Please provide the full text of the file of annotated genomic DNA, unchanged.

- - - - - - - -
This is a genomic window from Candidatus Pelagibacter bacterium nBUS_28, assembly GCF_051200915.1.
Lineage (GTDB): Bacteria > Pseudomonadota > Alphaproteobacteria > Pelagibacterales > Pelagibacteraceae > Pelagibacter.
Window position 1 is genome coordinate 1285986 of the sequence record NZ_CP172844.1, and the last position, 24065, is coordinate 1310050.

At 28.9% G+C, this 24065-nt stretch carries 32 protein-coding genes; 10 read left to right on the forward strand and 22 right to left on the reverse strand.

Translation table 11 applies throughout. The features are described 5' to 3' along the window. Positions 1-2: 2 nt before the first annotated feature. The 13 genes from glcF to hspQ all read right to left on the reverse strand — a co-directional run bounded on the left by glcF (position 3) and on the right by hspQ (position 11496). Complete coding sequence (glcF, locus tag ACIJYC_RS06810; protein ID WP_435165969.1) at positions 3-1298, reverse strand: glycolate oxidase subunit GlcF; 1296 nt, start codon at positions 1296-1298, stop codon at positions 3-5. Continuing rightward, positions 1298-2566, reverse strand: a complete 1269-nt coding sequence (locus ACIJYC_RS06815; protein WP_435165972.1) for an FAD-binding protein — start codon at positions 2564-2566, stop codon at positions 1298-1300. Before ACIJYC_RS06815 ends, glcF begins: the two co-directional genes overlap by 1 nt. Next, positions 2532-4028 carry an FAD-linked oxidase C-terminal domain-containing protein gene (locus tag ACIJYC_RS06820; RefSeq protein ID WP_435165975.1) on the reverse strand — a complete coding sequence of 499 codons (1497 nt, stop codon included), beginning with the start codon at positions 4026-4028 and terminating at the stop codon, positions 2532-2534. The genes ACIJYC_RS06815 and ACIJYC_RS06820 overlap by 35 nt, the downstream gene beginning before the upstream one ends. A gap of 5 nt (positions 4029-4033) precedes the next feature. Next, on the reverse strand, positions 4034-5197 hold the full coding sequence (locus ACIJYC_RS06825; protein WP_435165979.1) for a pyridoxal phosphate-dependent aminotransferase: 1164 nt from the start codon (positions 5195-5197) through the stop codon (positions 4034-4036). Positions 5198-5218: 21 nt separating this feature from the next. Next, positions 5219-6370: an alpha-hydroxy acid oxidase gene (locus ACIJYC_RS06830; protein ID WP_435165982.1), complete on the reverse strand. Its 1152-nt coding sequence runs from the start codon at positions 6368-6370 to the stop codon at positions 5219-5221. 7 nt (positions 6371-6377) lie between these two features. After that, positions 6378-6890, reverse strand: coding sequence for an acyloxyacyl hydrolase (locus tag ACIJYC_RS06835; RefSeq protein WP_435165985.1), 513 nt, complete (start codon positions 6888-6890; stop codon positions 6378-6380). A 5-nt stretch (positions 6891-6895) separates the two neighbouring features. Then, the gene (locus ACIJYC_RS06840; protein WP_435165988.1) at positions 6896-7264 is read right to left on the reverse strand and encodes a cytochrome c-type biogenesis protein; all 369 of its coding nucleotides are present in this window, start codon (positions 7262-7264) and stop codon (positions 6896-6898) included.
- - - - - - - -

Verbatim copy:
This is a genomic window from Candidatus Pelagibacter bacterium nBUS_28, assembly GCF_051200915.1.
Lineage (GTDB): Bacteria > Pseudomonadota > Alphaproteobacteria > Pelagibacterales > Pelagibacteraceae > Pelagibacter.
Window position 1 is genome coordinate 1285986 of the sequence record NZ_CP172844.1, and the last position, 24065, is coordinate 1310050.

At 28.9% G+C, this 24065-nt stretch carries 32 protein-coding genes; 10 read left to right on the forward strand and 22 right to left on the reverse strand.

Translation table 11 applies throughout. The features are described 5' to 3' along the window. Positions 1-2: 2 nt before the first annotated feature. The 13 genes from glcF to hspQ all read right to left on the reverse strand — a co-directional run bounded on the left by glcF (position 3) and on the right by hspQ (position 11496). Complete coding sequence (glcF, locus tag ACIJYC_RS06810; protein ID WP_435165969.1) at positions 3-1298, reverse strand: glycolate oxidase subunit GlcF; 1296 nt, start codon at positions 1296-1298, stop codon at positions 3-5. Continuing rightward, positions 1298-2566, reverse strand: a complete 1269-nt coding sequence (locus ACIJYC_RS06815; protein WP_435165972.1) for an FAD-binding protein — start codon at positions 2564-2566, stop codon at positions 1298-1300. Before ACIJYC_RS06815 ends, glcF begins: the two co-directional genes overlap by 1 nt. Next, positions 2532-4028 carry an FAD-linked oxidase C-terminal domain-containing protein gene (locus tag ACIJYC_RS06820; RefSeq protein ID WP_435165975.1) on the reverse strand — a complete coding sequence of 499 codons (1497 nt, stop codon included), beginning with the start codon at positions 4026-4028 and terminating at the stop codon, positions 2532-2534. The genes ACIJYC_RS06815 and ACIJYC_RS06820 overlap by 35 nt, the downstream gene beginning before the upstream one ends. A gap of 5 nt (positions 4029-4033) precedes the next feature. Next, on the reverse strand, positions 4034-5197 hold the full coding sequence (locus ACIJYC_RS06825; protein WP_435165979.1) for a pyridoxal phosphate-dependent aminotransferase: 1164 nt from the start codon (positions 5195-5197) through the stop codon (positions 4034-4036). Positions 5198-5218: 21 nt separating this feature from the next. Next, positions 5219-6370: an alpha-hydroxy acid oxidase gene (locus ACIJYC_RS06830; protein ID WP_435165982.1), complete on the reverse strand. Its 1152-nt coding sequence runs from the start codon at positions 6368-6370 to the stop codon at positions 5219-5221. 7 nt (positions 6371-6377) lie between these two features. After that, positions 6378-6890, reverse strand: coding sequence for an acyloxyacyl hydrolase (locus tag ACIJYC_RS06835; RefSeq protein WP_435165985.1), 513 nt, complete (start codon positions 6888-6890; stop codon positions 6378-6380). A 5-nt stretch (positions 6891-6895) separates the two neighbouring features. Then, the gene (locus ACIJYC_RS06840; protein WP_435165988.1) at positions 6896-7264 is read right to left on the reverse strand and encodes a cytochrome c-type biogenesis protein; all 369 of its coding nucleotides are present in this window, start codon (positions 7262-7264) and stop codon (positions 6896-6898) included.